Surrounding the traditions of Holi are many different legends, and they all add small pieces to the Holi traditions, which again vary greatly in different regions of the country. The major legend is of the evil Hiranyakashyap who contrived an evil plot to kill his own son. The plan backfired and resulted in the death of his accomplis, Holika. A traditional Holi celebration commemorates this story with a bonfire, in which pictures of Holika are burned and where profanities are shouted against the hated woman.
The tradition of colors comes from a legend of Krishna, who was jealous of Radha because of her fair skin. Krishna's mother pacified him by telling him to go paint her any color he liked. The always mischievous Krishna did just that. Now the painting of one another has come to symbolize the love and affection between family and friends.
In addition, Holi always occurs toward the end of winter and beginning of spring/summer, which also carries the significance of good triumphing over evil, as the light and beauty of spring triumphs over the cold and darkness of winter.
You can check out more about the origins of Holi and the various celebrations taking place across India at www.holifestival.org.
As Luke and I are getting older, one thing is for sure. We are getting way more addicted to coffee. We come from the breed of parents who will easily finish a large pot in the morning and then make another. This means that on vacation, Starbucks has become a major line item in our budget. Even worse, with four kids it can be difficult to even get to the coffee shop until a couple of hours after everyone has woken up and gotten ready. That, my friends, is a bit too late for us these days.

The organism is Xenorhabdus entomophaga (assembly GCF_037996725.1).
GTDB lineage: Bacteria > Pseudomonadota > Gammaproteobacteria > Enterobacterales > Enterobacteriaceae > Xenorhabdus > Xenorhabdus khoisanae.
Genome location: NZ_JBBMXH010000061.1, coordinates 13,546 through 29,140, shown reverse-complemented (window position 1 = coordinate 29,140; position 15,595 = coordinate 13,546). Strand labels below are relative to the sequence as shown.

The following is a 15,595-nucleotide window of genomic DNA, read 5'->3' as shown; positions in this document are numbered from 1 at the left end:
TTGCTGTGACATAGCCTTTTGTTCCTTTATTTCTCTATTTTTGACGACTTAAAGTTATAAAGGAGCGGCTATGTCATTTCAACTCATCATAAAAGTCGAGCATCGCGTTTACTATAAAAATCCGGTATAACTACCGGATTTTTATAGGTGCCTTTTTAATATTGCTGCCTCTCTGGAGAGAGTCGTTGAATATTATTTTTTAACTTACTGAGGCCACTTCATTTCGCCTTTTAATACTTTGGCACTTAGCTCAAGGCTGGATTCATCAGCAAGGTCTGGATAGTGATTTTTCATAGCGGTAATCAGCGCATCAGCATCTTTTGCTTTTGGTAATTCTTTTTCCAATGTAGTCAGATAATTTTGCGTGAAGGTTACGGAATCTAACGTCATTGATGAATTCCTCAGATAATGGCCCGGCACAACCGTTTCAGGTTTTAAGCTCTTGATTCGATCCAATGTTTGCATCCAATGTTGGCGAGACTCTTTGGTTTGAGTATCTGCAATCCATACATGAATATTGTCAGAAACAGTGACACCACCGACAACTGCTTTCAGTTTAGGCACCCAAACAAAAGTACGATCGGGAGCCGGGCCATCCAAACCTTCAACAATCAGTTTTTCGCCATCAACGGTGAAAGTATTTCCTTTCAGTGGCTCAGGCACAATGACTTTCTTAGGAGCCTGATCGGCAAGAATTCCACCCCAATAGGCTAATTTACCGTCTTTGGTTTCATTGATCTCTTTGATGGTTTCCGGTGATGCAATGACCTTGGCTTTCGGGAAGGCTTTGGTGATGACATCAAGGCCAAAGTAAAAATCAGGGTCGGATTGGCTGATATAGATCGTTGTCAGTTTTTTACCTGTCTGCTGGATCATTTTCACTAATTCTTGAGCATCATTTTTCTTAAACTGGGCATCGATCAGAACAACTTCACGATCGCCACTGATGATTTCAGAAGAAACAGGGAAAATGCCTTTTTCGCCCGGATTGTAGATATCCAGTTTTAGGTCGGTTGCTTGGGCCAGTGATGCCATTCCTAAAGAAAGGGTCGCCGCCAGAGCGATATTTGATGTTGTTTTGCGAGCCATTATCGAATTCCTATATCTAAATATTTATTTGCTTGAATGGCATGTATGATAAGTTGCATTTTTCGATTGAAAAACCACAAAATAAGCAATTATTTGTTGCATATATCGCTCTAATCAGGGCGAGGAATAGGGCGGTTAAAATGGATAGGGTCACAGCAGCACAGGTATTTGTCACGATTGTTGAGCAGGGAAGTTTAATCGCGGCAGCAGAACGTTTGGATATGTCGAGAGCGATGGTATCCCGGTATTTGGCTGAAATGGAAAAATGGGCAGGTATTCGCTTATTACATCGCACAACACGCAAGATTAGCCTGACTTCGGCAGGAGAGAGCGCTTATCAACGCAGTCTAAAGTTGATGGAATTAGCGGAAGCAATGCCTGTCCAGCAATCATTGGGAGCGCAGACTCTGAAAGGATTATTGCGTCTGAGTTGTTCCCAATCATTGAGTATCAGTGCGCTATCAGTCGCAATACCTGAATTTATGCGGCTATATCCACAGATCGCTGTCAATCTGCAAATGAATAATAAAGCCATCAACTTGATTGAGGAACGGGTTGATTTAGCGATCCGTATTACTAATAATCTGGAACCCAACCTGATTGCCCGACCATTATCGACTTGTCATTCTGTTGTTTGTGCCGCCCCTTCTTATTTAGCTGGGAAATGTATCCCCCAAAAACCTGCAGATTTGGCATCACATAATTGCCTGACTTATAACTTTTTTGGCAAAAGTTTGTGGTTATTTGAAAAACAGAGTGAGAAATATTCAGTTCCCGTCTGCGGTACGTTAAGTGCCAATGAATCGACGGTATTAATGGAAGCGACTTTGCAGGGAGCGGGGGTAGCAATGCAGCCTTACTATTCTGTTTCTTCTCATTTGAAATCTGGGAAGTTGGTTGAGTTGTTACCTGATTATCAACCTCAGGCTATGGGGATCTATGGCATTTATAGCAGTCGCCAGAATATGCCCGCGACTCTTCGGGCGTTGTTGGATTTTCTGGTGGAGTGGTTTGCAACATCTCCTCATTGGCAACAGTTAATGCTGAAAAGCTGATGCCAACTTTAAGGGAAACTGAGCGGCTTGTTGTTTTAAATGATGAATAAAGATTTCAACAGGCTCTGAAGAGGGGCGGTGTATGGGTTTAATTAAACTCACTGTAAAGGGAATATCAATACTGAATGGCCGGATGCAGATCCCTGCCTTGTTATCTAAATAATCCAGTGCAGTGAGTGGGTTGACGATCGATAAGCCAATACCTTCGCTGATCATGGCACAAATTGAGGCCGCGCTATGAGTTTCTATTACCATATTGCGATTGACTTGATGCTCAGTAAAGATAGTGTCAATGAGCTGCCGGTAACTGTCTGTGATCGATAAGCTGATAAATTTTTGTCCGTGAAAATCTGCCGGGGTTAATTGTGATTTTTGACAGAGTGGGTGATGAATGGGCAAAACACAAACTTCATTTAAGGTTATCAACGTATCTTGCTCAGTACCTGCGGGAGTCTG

So on a recent trip to a tiny beach town in Goa, India, I thought I was prepared. I made sure to bring along my tiny, single-serve moka pot and fresh grounds since I knew there was a stove at the resort. However, when we arrived and I saw it was an induction stove, I knew immediately it wasn’t going to work. Gas is preferable, electric is manageable, but induction won’t work at all.
The next morning, Luke and I woke up early before the kids, determined to get some quiet moments, enjoying the balcony view and each other before the craziness began. I scrounged through the small resort kitchenette to see if I could effectively make some coffee without a machine. Turns out, we enjoyed some delicious coffee that morning and all subsequent mornings. And it was really, really easy!
Here’s what you need to bring
> Fresh grounds (a thicker, espresso grind is better than a thin, powdery one)
> A fine mesh tea strainer.
Here’s what you’ll need to find onsite
> Some way of acquiring almost boiling water. Any hotel accommodation should be able to provide you this. Our resort had an electric kettle, which made it super simple. Other options are zapping it in the microwave or checking with guest services, who may provide it to you for free.
> Two cups
Now here are the steps
1. Make sure the water is almost, but not quite boiling. You can bring it to a rolling boil, and then let it sit for a minute.
2. Add 1 tablespoon of coffee grounds per cup of water.
3. Cover the cup and let it brew for 2 minutes.
4. Use the fine mesh strainer to strain out the grounds. You can do this back and forth a couple of times, or line the strainer with a napkin to catch the really fine grounds.
5. Enjoy your coffee and get ready for a great day!
Luke and I are married and have five little munchkins that travel the world with us. I blog about living overseas, travel, kids, homeschooling and graphic design.